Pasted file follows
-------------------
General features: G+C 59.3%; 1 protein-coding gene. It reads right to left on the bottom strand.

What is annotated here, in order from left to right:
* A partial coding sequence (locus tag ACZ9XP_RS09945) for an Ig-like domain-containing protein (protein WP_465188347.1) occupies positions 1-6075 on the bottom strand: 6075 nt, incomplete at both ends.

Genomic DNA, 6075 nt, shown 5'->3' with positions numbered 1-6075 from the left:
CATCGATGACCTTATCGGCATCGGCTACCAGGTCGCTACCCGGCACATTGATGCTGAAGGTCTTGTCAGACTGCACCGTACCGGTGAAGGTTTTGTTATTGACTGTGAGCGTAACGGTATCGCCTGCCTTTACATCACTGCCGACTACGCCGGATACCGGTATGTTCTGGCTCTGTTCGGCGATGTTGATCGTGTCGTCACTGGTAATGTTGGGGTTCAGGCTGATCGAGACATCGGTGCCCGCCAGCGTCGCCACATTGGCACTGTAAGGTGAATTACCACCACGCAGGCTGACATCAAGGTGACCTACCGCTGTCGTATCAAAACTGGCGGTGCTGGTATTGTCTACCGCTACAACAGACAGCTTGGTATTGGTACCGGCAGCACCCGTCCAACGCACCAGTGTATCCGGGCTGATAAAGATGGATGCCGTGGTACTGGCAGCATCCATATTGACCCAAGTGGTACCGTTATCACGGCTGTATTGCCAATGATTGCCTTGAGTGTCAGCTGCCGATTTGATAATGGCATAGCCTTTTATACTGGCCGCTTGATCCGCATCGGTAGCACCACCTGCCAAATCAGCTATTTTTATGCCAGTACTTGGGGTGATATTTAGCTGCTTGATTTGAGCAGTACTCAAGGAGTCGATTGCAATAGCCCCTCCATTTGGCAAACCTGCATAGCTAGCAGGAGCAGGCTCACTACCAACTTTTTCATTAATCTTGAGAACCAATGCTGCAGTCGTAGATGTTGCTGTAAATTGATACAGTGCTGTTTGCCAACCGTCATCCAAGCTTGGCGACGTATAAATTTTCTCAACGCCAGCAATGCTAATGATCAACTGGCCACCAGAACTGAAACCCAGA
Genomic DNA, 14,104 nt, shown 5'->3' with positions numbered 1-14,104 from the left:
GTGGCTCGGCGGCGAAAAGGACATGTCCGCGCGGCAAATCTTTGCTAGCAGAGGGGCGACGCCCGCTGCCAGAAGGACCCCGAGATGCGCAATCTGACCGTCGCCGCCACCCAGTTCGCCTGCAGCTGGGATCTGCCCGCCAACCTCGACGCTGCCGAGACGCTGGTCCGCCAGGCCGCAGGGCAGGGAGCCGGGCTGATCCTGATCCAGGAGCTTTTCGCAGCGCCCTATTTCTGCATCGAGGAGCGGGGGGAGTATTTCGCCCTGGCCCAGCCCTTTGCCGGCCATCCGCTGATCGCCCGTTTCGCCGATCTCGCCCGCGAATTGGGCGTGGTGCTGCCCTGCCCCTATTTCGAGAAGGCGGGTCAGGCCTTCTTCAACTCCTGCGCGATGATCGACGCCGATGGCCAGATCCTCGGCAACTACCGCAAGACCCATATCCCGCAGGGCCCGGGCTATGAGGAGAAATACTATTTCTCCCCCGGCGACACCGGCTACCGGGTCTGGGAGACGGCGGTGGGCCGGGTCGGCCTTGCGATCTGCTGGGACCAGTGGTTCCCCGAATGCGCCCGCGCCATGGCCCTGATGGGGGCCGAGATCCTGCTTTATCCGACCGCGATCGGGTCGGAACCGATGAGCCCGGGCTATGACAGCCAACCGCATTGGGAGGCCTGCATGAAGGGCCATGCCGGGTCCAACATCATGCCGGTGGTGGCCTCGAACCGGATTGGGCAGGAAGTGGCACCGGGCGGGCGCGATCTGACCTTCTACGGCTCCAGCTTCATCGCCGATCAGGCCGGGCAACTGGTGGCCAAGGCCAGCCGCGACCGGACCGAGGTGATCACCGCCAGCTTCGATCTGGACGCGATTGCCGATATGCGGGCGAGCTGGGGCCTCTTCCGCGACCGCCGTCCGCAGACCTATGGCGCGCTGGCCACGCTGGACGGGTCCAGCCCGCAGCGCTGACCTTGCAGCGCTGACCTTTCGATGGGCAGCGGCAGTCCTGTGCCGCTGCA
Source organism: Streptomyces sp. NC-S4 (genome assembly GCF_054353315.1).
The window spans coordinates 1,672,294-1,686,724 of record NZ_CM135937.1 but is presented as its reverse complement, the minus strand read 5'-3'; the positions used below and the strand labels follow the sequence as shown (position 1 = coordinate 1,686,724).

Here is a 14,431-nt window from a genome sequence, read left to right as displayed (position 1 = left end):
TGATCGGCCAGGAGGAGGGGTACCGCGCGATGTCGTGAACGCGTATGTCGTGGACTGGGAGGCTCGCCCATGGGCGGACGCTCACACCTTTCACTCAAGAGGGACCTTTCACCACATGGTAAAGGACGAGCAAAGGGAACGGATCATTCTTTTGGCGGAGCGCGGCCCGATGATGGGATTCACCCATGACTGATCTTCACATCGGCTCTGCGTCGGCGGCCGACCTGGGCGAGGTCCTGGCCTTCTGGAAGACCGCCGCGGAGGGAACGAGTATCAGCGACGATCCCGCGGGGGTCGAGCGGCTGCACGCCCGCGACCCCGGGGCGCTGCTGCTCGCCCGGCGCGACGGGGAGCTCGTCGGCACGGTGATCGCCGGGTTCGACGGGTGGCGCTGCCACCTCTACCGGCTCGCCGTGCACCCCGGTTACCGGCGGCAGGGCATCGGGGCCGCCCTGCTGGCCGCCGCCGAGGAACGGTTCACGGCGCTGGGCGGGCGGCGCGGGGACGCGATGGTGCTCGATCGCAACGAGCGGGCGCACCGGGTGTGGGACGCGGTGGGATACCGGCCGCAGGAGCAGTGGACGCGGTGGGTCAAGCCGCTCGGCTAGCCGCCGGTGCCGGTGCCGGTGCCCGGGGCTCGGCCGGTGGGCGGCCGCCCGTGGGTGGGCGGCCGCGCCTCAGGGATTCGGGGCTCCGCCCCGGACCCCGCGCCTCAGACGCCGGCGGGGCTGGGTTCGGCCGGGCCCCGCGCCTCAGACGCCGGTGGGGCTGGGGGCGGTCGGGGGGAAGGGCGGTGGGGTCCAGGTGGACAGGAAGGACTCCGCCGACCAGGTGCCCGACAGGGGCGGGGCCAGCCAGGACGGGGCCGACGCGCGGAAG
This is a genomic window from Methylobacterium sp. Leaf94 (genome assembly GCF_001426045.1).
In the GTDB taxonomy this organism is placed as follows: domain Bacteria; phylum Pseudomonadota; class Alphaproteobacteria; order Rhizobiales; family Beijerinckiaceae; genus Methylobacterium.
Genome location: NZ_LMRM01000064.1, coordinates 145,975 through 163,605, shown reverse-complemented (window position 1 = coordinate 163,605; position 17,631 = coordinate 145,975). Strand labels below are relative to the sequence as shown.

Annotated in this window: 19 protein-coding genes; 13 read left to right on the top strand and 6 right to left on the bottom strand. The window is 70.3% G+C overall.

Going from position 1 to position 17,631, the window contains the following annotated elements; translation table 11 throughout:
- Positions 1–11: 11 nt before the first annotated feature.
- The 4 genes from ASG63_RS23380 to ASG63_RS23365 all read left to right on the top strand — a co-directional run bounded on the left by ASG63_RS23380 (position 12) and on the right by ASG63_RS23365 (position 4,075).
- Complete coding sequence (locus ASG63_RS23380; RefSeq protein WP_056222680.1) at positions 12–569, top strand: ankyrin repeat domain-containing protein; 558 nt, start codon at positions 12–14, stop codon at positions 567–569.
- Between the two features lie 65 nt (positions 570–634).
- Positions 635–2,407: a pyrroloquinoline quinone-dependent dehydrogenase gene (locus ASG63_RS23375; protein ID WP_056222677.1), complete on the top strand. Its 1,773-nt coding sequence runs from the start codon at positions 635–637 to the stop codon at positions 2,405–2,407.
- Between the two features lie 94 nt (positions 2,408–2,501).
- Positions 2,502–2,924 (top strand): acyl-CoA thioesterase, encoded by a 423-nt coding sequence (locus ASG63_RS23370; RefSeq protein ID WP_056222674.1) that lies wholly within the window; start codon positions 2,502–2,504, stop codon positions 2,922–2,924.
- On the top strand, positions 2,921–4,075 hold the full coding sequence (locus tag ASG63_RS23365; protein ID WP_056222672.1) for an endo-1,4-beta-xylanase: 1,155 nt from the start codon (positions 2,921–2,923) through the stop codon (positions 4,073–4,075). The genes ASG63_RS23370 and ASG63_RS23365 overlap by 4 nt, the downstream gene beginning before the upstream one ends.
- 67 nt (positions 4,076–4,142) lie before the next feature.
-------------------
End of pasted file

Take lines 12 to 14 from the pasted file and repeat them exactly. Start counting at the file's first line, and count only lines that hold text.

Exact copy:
This is a genomic window from Methylobacterium sp. Leaf94 (genome assembly GCF_001426045.1).
In the GTDB taxonomy this organism is placed as follows: domain Bacteria; phylum Pseudomonadota; class Alphaproteobacteria; order Rhizobiales; family Beijerinckiaceae; genus Methylobacterium.
Genome location: NZ_LMRM01000064.1, coordinates 145,975 through 163,605, shown reverse-complemented (window position 1 = coordinate 163,605; position 17,631 = coordinate 145,975). Strand labels below are relative to the sequence as shown.